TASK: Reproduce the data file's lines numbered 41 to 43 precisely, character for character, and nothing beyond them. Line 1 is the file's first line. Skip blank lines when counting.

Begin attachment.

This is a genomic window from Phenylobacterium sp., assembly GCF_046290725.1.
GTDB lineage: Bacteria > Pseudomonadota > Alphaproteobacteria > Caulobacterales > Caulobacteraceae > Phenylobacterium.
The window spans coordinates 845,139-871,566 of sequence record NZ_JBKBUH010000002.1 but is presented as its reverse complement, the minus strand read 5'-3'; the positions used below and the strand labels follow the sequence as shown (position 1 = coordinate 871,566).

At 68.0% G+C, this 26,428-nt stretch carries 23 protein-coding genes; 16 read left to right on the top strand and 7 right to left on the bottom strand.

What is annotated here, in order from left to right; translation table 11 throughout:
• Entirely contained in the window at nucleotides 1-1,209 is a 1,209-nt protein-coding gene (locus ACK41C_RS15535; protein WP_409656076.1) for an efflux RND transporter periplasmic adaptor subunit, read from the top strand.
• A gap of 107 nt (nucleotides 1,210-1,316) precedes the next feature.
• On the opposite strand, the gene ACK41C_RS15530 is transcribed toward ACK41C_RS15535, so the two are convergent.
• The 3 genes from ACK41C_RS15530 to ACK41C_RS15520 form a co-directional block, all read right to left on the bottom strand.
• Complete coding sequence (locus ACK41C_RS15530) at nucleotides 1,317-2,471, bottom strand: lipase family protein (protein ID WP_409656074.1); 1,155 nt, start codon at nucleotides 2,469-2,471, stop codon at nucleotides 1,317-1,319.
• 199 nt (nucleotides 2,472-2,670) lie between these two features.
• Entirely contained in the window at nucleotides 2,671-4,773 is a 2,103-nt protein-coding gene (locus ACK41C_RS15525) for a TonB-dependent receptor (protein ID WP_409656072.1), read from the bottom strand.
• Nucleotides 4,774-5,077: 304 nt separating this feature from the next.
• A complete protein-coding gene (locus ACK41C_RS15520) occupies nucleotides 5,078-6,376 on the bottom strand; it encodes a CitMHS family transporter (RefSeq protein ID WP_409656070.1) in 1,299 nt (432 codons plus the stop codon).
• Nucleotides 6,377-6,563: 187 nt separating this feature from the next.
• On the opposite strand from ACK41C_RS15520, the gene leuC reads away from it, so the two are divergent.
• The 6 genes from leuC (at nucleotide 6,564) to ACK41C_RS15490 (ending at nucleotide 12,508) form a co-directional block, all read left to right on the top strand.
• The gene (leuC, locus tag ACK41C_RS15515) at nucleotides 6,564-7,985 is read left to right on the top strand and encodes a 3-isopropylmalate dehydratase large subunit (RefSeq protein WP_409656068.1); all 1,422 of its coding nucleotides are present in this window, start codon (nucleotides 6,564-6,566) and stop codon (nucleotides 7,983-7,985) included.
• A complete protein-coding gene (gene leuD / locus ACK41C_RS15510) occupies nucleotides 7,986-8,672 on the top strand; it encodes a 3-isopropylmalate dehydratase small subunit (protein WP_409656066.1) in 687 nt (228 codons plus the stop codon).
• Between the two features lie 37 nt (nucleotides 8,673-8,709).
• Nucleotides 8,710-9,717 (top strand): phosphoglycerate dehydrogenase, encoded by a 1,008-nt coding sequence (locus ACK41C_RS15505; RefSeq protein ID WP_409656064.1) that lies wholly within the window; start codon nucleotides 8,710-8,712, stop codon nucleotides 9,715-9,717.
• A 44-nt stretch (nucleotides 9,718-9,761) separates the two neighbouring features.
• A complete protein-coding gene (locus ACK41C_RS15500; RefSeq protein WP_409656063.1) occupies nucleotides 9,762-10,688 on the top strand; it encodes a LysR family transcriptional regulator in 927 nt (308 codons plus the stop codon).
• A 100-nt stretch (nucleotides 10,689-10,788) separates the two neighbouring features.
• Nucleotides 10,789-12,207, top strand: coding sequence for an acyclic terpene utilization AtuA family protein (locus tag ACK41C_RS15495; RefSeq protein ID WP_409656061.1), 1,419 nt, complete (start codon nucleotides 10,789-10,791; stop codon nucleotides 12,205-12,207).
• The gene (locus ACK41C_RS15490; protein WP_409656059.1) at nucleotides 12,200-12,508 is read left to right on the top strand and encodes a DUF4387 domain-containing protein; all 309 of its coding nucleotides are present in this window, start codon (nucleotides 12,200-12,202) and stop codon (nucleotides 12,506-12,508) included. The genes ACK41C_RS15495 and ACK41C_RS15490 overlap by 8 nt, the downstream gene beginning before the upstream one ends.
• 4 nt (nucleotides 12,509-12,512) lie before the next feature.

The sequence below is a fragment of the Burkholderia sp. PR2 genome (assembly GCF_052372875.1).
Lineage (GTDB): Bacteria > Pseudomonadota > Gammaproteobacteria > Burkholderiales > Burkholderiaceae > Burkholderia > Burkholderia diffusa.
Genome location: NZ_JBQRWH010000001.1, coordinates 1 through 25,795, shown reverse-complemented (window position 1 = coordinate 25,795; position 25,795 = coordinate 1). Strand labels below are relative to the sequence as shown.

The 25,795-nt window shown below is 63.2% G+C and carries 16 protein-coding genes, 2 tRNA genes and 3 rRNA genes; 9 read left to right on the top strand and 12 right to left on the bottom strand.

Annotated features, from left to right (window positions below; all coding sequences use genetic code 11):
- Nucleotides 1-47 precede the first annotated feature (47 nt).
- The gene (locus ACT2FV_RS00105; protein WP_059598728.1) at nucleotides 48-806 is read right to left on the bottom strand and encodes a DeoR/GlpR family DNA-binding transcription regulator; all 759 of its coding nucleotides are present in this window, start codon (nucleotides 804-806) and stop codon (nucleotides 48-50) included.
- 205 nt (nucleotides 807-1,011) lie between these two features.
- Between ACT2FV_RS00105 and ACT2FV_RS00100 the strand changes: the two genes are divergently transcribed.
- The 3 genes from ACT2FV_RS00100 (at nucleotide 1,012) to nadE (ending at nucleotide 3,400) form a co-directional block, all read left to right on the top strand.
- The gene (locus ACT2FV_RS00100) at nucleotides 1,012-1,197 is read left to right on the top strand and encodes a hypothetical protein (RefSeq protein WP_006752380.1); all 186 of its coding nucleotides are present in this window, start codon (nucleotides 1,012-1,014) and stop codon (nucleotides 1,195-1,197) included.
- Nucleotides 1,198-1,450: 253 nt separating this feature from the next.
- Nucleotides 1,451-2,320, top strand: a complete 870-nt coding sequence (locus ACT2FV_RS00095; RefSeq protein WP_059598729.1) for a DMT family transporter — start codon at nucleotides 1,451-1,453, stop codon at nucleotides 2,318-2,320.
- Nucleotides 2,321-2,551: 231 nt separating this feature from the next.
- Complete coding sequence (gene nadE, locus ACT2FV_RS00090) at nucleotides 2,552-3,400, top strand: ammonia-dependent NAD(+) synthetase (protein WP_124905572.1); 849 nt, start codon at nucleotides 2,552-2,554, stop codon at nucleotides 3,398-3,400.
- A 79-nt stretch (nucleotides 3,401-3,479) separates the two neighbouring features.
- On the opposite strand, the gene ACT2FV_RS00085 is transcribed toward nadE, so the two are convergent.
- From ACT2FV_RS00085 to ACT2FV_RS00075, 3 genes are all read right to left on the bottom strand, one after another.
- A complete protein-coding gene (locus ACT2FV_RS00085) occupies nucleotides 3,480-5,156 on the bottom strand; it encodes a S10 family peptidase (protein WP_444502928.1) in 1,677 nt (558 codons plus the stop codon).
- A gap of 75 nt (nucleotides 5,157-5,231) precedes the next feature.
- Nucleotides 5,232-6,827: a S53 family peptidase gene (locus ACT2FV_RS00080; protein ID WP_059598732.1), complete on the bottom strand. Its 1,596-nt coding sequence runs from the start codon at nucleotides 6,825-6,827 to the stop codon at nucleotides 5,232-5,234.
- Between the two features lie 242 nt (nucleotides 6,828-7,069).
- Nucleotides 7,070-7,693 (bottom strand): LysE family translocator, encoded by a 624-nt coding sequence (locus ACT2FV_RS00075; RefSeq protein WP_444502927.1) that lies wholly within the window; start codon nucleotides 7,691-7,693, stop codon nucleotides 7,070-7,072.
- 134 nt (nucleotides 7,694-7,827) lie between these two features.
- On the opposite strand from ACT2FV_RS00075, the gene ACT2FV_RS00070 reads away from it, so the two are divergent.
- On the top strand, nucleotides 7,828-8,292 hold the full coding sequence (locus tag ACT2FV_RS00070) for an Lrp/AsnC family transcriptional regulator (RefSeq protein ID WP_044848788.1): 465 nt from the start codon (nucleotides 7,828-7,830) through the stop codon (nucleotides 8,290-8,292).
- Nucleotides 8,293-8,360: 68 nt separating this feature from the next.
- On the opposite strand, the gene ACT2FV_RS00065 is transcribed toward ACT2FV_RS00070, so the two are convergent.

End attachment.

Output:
- Nucleotides 2,321-2,551: 231 nt separating this feature from the next.
- Complete coding sequence (gene nadE, locus ACT2FV_RS00090) at nucleotides 2,552-3,400, top strand: ammonia-dependent NAD(+) synthetase (protein WP_124905572.1); 849 nt, start codon at nucleotides 2,552-2,554, stop codon at nucleotides 3,398-3,400.
- A 79-nt stretch (nucleotides 3,401-3,479) separates the two neighbouring features.